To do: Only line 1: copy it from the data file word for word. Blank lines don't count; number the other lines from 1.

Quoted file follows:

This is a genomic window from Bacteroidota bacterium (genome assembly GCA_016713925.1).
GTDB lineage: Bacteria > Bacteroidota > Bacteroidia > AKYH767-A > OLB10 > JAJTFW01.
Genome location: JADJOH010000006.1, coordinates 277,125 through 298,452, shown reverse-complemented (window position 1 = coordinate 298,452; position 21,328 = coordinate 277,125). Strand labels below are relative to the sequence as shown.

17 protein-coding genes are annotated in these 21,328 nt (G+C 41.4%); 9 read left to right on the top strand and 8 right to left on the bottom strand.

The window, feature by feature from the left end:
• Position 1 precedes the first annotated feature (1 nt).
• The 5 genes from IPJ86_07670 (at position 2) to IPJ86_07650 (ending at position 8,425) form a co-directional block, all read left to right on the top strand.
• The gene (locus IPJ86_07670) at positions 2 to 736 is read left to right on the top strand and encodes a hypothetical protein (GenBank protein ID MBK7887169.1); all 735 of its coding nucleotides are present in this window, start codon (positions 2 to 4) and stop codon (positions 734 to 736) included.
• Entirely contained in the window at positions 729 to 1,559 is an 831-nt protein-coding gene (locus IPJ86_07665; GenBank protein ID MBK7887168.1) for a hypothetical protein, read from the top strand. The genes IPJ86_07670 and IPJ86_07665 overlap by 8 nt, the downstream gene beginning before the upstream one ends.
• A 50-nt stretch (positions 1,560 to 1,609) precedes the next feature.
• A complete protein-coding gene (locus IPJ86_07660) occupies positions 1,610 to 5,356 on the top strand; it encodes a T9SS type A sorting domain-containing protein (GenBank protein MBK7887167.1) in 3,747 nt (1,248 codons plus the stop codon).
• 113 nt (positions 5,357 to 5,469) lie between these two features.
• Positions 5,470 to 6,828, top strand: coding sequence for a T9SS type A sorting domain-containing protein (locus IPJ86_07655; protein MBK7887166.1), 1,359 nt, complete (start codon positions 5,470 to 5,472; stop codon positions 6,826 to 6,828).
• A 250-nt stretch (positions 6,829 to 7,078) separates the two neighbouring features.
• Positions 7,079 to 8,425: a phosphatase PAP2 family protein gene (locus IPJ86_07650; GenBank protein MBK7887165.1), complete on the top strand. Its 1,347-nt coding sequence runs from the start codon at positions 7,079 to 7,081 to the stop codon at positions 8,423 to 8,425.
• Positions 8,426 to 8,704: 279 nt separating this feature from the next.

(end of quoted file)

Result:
This is a genomic window from Bacteroidota bacterium (genome assembly GCA_016713925.1).